SUPREME COURT DEMANDS CITY EXPLAIN CONFISCATION OF LEGAL GUNS FROM WIFE
The San Jose police haven’t returned the wife’s firearms after seven years
BY KIT DANIELS
republished below in full unedited for informational, educational and research
The Supreme Court has ordered the City of San Jose, Calif., to explain why police, seven years ago, confiscated the legal firearms from the wife of a man who was hospitalized for a mental health issue.
The San Jose police haven’t returned the wife’s firearms from the incident which predated the national debate over ‘red flag’ laws by several years.
“Her firearms were seized seven years ago after her husband was taken to a hospital on a mental health issue,” the Second Amendment Foundation said. “At the time, a San Jose police officer advised Rodriguez he had authority to seize all firearms in the residence, including those belonging solely to her, which were all locked in a California-approved safe.”
“The guns were taken without a warrant, and over Rodriguez’s objection.”
The wife, Lori Rodriguez, sued the city in federal court after officials declined to return the firearms despite them being re-registered in her name alone and after the California Department of Justice cleared the release of her firearms.
One of the guns in particular was a handgun Rodriguez personally owned before her marriage, and she asserted community property ownership on the other firearms.
“Lori argued that the court had no power to interfere with her Second Amendment right to keep and bear arms because, even if [husband] Edward was prohibited from possessing and owning guns, she was not prohibited,” the suit read. “In support, she emphasized that she had obtained a notice of eligibility to own and possess guns from the Calif. DOJ Bureau of Firearms.”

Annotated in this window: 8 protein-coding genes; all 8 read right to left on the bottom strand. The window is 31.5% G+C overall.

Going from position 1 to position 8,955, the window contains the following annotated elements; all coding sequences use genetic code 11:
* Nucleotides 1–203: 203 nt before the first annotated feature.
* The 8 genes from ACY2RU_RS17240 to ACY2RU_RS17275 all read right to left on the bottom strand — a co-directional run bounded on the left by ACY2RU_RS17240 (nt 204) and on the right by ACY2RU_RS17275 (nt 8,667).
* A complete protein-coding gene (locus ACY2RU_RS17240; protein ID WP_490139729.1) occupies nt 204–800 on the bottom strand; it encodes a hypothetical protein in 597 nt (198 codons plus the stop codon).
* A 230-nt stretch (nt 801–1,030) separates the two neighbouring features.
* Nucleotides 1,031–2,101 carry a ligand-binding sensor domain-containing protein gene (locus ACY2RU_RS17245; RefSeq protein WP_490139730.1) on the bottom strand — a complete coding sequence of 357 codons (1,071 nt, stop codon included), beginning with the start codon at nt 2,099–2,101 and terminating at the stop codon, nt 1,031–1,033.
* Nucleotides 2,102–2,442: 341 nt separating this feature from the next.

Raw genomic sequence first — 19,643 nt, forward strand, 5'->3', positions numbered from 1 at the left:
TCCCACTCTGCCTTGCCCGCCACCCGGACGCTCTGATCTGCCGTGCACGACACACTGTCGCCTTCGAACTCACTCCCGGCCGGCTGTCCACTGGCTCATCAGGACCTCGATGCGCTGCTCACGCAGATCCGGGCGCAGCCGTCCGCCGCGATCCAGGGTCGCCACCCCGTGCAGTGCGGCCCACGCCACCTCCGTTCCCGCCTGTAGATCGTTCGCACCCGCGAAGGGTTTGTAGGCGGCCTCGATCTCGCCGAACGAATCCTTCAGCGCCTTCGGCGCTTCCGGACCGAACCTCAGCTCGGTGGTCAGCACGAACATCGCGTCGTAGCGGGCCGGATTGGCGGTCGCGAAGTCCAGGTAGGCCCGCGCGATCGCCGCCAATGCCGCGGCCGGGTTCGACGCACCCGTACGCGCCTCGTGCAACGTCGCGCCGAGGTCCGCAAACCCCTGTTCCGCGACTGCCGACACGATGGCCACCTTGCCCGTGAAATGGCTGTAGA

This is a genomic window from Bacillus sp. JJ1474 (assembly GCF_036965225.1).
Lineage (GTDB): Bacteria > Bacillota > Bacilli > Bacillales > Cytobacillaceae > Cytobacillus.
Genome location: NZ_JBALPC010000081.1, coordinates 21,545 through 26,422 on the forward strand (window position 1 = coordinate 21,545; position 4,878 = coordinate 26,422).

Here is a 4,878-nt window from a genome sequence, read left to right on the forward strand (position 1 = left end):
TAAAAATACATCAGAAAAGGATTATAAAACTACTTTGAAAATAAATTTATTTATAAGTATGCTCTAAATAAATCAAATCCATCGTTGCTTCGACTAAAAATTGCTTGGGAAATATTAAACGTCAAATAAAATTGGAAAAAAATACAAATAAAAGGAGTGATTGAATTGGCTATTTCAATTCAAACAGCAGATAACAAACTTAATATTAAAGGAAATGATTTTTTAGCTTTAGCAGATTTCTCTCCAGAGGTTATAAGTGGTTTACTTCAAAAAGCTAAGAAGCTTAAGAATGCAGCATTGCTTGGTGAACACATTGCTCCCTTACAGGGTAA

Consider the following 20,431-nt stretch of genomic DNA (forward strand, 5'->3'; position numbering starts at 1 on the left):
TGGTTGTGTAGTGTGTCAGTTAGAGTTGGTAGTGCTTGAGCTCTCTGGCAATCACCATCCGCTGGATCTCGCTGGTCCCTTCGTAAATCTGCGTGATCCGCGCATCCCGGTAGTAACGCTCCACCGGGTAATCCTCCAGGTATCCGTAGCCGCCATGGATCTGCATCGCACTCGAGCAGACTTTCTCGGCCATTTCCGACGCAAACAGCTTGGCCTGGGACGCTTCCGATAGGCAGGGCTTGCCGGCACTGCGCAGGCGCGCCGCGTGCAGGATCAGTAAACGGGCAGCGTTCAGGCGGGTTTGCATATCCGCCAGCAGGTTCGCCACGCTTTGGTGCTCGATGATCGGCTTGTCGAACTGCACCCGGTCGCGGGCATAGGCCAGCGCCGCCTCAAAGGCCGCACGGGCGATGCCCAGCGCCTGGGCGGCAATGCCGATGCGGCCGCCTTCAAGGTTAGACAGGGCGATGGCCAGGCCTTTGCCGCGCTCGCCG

‘Red flag’ laws are open to scrutiny due to their encroachment of due process protected by the Constitution, but this is perhaps the first time someone had her guns confiscated due to her association with someone else.
And it foreshadows how other municipalities could use ‘red flag’ laws to confiscate guns from entire households over the detainment of only one person of interest to police, which explains the Supreme Court’s interest in the case.
“Lori Rodriguez is not a criminal, nor is she prohibited by law from owning firearms. Yet she’s essentially been robbed by the city of San Jose and its police department, with the cooperation of lower courts, including the Ninth Circuit Court of Appeals,” said SAF founder Alan M. Gottlieb, referring to the courts that so far ruled against her.
The City of San Jose has until May 20 to respond to the Supreme Court.